Happy New Year! Here's the math on 2015 thus far: A new year = a creative value capture mechanism! Actually, it's just a politically palatable variation on an old dog. Who says you can't teach an old dog new tricks?
Randy Simes over at UrbanCincy reports that the Cincinnati Streetcar is making great strides. Branding, initial ticket sales, and an operating budget are in place. Interestingly, the funding agreement for operating the new streetcar includes a real estate value capture component. Property taxes will pay approximately half of the operating cost of the new streetcar service.
The agreement also utilizes an innovative technique that would lower property tax abatements 7.5%. This is an important component of the agreement as it addresses a longstanding call from opponents for those benefiting from real estate valuation increases to cover more of the costs of modern streetcar system. It also eliminates the need to utilize the Haile Foundation’s $9 million pledge, and would instead only tap into those funds in a worst-case scenario.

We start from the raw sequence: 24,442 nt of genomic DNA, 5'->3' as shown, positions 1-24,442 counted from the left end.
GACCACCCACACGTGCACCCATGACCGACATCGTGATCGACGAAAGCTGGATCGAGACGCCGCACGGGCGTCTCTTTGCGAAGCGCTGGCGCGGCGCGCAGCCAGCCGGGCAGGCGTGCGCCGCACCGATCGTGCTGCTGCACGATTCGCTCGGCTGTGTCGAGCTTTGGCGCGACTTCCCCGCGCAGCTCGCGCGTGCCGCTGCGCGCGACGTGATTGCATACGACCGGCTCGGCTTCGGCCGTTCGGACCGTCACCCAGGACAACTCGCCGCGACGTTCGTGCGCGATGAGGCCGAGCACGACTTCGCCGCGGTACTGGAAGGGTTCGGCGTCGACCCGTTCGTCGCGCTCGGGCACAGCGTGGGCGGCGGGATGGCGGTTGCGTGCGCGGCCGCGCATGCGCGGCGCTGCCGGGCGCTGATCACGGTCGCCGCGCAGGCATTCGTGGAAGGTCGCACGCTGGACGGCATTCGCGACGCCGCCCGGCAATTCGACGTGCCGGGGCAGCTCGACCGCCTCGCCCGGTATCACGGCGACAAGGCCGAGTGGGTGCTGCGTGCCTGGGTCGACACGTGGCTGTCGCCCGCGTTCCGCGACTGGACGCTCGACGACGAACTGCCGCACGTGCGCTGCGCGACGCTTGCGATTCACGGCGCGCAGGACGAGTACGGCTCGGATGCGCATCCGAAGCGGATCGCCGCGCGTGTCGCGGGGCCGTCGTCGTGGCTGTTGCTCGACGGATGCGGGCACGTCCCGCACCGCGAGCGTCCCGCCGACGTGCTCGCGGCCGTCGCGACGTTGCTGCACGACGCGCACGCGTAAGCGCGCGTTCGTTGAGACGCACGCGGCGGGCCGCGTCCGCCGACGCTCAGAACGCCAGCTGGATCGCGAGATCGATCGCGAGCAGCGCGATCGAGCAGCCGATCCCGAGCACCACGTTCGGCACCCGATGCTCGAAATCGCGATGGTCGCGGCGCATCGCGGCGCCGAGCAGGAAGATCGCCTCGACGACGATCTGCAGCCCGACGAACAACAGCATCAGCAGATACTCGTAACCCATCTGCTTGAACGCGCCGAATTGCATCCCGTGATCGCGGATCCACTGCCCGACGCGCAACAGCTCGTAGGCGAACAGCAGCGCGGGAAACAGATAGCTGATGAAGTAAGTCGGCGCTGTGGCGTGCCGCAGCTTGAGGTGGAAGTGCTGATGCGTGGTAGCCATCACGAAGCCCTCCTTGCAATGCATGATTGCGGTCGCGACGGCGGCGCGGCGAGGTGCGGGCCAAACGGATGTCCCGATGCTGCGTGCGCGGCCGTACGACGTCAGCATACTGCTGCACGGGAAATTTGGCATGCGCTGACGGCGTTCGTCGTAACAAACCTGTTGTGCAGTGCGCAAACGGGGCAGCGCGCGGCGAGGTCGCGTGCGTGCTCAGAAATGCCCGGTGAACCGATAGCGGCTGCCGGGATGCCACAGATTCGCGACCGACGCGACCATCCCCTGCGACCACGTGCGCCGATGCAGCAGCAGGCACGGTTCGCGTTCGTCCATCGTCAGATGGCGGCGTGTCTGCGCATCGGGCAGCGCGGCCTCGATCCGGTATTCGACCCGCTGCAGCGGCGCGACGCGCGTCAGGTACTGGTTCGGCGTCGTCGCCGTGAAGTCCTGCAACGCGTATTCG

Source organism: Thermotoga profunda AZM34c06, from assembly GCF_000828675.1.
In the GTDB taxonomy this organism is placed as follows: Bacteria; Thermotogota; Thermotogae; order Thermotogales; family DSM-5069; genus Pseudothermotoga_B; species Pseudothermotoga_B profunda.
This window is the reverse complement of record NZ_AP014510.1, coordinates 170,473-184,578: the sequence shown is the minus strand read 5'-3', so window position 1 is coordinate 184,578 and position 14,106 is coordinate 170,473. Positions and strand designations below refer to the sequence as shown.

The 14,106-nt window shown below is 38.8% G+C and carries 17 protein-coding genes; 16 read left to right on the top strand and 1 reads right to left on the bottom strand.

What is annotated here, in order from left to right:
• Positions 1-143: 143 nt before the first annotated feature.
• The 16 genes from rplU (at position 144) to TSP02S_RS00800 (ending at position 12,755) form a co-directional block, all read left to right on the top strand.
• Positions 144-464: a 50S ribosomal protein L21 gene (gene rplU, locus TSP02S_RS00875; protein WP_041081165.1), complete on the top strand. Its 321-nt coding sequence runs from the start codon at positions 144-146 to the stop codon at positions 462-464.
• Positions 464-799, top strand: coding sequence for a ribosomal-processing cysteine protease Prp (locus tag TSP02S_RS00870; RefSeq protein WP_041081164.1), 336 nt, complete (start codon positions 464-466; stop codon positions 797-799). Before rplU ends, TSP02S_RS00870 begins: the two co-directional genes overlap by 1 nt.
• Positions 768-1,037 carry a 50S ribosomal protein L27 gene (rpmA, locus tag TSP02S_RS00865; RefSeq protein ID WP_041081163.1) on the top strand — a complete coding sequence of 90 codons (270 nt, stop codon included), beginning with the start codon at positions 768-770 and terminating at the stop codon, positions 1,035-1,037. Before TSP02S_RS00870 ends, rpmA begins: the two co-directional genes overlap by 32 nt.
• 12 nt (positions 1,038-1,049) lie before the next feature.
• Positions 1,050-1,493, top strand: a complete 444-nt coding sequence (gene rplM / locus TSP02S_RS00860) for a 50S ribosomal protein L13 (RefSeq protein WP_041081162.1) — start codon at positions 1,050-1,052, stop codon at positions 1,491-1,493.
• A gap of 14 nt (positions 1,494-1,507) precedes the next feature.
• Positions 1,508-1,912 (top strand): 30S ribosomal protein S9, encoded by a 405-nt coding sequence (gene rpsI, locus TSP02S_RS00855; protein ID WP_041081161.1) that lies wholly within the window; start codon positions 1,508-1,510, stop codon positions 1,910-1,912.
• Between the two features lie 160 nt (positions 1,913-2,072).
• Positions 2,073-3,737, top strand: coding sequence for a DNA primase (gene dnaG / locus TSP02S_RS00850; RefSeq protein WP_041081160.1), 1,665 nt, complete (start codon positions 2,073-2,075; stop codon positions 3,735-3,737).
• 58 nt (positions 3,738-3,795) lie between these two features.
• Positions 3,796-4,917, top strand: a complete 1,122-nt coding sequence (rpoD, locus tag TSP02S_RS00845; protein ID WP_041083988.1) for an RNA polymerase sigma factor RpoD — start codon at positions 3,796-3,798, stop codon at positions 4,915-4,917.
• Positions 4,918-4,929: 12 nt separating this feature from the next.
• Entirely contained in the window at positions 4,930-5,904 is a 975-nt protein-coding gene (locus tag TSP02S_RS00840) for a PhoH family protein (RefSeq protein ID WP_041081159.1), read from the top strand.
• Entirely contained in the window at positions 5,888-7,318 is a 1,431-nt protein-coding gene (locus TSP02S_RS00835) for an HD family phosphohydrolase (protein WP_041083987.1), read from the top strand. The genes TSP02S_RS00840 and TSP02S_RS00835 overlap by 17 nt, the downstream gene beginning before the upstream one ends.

This brilliant value capture method defies some aspects of tax theory while still being politically palatable. Taxes tend to be politically viable when their burden is felt widely and minimally while their benefits are accumulated by a small, influential group that has a special interest in the adoption of the tax. In this instance, a small and influential group of property owners are feeling the brunt of the burden while a broad group of transit riders and property owners expect benefits.
This instance is distinguished from a new tax because it is actually a roll back of a prior tax avoidance. This is the same idea as eliminating tax breaks for specific industries. The perception is that the rich are getting richer while the poor populace gets nothing. In this instance, the rich landowners get a little less rich and the populace gets streetcar service.
This is an interesting case study and I look forward to following the implementation. Thanks for the update, UrbanCincy!
Ian Carlton is a transportation and land use expert specializing in transit-oriented development (TOD). He helps clients - including transit agencies, planning departments, and landowners - optimize real estate development around transit.
Special thanks to Burt Gregory at Mithun for permission to use the Portland Streetcar image above.